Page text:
Berghaus’s Thindown insulation promises hot performance benefits, but does it make the Aonach hot property for hillwalkers?
Material Insulation Thindown (750 fill power down/synthetic mix), shell 88% polyester, 12% elastane
Weight 557g (size L)
Staying warm in winter is easy in principle. You just add loads of extra layers of clothing that trap extra pockets of warm air against the body, right? Wrong! If you just add more layers you end up with a bulk of clothing that limits easy movement and reduces breathability. Then there is the weight of all those layers and also their financial cost. Instead what is needed is just one layer that offers the right amount of insulation in the lightest form, with the most practical design and at the lowest price possible. Great in principle.
Enter Thindown, the new form of insulation from Berghaus that is used in the Aonach jacket. During manufacturing down is fused with polyester to create an interlocked stable sheet of Thindown insulation. This insulation is said to be 30% warmer than polyester insulation alone, as well as being more compressible and more durable, while also retaining its loft and warmth much longer than standard polyester.
As Thindown is a stable sheet of material it is much easier to hold in place within a jacket, so there is less need for the complex array of stitched baffles used on conventional down jackets. Also there’s no need to use fabrics that are designed to prevent pieces of down escaping, such as tightly woven nylons, leaving the way clear for more open-weave materials that allow for far greater levels of airflow and breathability. Berghaus claims the shell material on the Aonach is 50 times more breathable than a standard down jacket, and describes the Aonach as ‘the world’s first truly breathable down garment’.
As the Aonach is so breathable, Berghaus also claims it can be worn under a waterproof hardshell jacket without any build-up of condensation. It’s also warmer than a fleece, while stretch fabrics have been used to enhance the fit and freedom of movement. If that wasn’t enough the Aonach also uses 50% recycled materials and over 90% of the materials are Bluesign approved for their environmental performance.
I took the Aonach on the hill at the start of autumn, and wore it under a waterproof jacket to block out the wind while heading up steep slopes on the Lakeland fells. It was immediately apparent the condensation you’d normally expect when wearing a synthetic or down insulation jacket under a waterproof did not materialise. The tricky part of the equation though, is the Aonach is pretty warm. It feels like you are wearing a thick fleece, or even two thin fleeces, so I found the Aonach just too hot for a lot of hillwalks. If you use the Aonach as an extra layer to throw on when you stop walking then its breathability benefit is less useful, as you won’t get condensation when resting anyway. So this means the Aonach is going to be best for really cold weather when you are still moving, making it more of a go-to jacket for those really cold winter days when you want something extra to throw on while walking, such as a second fleece or thin synthetic jacket or gilet.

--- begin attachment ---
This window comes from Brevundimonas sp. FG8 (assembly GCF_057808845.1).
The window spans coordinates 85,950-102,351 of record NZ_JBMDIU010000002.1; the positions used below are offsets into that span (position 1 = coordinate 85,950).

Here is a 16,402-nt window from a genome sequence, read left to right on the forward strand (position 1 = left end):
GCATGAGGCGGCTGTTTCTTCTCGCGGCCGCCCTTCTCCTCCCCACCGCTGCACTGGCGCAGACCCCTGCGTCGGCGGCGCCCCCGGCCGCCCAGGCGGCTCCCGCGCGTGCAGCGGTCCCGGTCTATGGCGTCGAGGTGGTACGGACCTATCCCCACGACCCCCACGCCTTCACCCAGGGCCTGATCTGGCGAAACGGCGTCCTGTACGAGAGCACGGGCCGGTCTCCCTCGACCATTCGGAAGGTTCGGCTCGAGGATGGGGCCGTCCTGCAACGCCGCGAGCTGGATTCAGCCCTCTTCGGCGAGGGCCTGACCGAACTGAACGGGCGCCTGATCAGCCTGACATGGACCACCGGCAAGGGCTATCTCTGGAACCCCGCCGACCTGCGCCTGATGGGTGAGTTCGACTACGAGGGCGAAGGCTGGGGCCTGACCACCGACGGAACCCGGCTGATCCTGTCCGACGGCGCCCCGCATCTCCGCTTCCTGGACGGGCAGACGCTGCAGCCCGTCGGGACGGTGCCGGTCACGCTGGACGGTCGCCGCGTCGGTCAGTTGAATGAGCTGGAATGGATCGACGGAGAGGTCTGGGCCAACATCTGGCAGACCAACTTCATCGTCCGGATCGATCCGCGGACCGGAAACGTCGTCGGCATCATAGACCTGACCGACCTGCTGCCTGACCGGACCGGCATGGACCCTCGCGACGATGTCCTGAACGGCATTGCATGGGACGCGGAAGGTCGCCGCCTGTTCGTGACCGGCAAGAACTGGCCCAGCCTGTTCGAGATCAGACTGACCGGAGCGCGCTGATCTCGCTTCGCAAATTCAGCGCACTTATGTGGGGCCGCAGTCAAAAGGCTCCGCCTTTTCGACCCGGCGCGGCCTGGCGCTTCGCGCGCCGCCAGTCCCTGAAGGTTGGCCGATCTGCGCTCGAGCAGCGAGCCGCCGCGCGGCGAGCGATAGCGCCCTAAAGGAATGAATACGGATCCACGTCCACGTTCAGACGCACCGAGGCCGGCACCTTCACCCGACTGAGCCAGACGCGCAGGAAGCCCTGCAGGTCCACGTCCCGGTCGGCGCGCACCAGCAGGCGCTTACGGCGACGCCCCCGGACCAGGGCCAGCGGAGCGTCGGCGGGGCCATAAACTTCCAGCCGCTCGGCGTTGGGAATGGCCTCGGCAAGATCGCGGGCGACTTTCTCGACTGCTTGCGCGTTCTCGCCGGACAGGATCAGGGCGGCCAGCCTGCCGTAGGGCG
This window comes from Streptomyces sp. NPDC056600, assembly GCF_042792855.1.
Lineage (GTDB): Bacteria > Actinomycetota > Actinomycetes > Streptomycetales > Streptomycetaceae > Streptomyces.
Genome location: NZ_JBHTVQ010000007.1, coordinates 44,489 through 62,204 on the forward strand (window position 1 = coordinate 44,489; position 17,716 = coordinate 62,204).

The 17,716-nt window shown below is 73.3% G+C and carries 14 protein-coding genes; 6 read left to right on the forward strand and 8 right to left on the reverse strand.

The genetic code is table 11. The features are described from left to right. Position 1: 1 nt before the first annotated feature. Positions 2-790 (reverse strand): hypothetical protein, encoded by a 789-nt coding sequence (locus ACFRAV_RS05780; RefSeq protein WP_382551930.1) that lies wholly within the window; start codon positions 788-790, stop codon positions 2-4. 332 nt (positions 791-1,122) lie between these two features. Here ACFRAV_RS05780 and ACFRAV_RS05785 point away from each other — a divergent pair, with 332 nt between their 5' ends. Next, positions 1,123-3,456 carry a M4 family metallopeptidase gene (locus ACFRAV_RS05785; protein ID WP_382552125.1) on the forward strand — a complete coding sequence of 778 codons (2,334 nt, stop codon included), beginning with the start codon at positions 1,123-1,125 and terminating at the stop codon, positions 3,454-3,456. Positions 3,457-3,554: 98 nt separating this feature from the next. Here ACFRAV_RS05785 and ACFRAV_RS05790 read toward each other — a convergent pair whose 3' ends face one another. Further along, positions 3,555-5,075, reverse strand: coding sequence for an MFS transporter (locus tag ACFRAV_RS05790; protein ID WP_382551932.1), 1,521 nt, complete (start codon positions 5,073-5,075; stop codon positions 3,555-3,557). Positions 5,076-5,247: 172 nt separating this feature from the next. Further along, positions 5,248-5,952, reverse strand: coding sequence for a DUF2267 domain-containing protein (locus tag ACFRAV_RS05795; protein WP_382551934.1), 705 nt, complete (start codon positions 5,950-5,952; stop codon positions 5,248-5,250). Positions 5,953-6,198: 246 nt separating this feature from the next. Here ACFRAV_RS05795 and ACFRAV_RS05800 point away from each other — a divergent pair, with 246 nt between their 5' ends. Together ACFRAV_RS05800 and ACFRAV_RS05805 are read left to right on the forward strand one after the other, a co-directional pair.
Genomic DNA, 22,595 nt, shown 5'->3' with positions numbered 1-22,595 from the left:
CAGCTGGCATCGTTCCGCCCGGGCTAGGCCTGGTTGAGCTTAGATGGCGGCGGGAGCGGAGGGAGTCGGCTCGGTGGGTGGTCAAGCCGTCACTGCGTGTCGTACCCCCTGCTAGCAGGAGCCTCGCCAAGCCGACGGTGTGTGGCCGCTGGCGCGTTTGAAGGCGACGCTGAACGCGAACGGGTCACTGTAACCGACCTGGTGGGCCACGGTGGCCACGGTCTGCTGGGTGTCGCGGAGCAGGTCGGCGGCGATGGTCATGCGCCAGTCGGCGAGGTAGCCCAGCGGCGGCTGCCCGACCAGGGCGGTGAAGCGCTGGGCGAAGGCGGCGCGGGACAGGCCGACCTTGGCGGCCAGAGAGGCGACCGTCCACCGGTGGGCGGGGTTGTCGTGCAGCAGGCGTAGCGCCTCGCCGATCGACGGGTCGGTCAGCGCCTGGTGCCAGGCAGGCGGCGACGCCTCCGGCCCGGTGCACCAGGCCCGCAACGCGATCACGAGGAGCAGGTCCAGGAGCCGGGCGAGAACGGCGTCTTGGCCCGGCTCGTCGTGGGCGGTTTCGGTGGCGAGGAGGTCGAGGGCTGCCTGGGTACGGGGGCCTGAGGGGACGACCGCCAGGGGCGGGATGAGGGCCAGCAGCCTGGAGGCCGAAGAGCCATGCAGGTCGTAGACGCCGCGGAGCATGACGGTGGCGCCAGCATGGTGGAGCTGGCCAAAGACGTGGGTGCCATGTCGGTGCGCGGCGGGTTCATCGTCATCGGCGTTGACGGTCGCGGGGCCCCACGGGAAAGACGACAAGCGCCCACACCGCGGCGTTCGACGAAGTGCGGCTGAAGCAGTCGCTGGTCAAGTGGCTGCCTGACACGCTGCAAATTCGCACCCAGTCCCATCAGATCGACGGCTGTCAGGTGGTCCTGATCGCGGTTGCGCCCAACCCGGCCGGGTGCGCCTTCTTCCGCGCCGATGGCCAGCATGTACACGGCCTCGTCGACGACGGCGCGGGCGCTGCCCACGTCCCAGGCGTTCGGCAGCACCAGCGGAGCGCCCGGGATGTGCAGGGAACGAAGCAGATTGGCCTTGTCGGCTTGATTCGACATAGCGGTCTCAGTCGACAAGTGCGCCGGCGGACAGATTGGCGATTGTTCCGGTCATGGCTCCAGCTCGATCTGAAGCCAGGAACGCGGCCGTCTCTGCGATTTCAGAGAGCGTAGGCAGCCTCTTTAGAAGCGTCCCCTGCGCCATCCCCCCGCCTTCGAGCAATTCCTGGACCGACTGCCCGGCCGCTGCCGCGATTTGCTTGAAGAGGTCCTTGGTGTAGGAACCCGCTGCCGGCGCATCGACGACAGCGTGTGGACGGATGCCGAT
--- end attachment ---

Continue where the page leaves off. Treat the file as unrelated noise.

The Aonach weighs 557g (size L), so is a similar weight to a good general fleece jacket. There are pure down jackets that are lighter though. For a jacket designed to keep you warm when being active, it is surprising there is no hem drawcord, no hood drawcords and no cuff Velcro tabs to lock out draughts, and I definitely needed a closer fit at the hem. Also, if this is designed to be worn while walking then it needs a layout of pockets that allow easier access while wearing rucksack belts, and other jackets are better in this area.
Finally the thin stretchy polyester outer is not the most durable, so if wearing this for rougher movement over rock then care is needed to prevent it snagging. I noticed the cuff area is a little baggy and already starting to show signs of abrasion from the rocks I had scrambled over.
The Aonach costs £200 but you could buy a good fleece jacket for £100, or a thin synthetic insulated jacket or warm down jacket for £150. A really light and warm down jacket, meanwhile, would set you back around £270. So you need to be keen on the Aonach’s warmth, weight and breathability ratio to warrant the price tag then.
So is the Aonach right for your needs? For me, its ideal for those really cold hillwalks when a waterproof jacket, fleece jacket and base layer just aren’t enough, which means Scotland in winter and occasional days in England and Wales when the temperature plummets. But I’d like some design tweaks to make it perfect for use while walking uphill, rather than for just sitting on the summit and enjoying the view.
Berghaus’s Thindown is a great new material for backpackers, hillwalkers and mountaineers who need more breathable insulation when moving through freezing conditions, but for active use some design details could be better in the Aonach jacket.
In use 4/5
Value for money 3/5
OVERALL SCORE 88%
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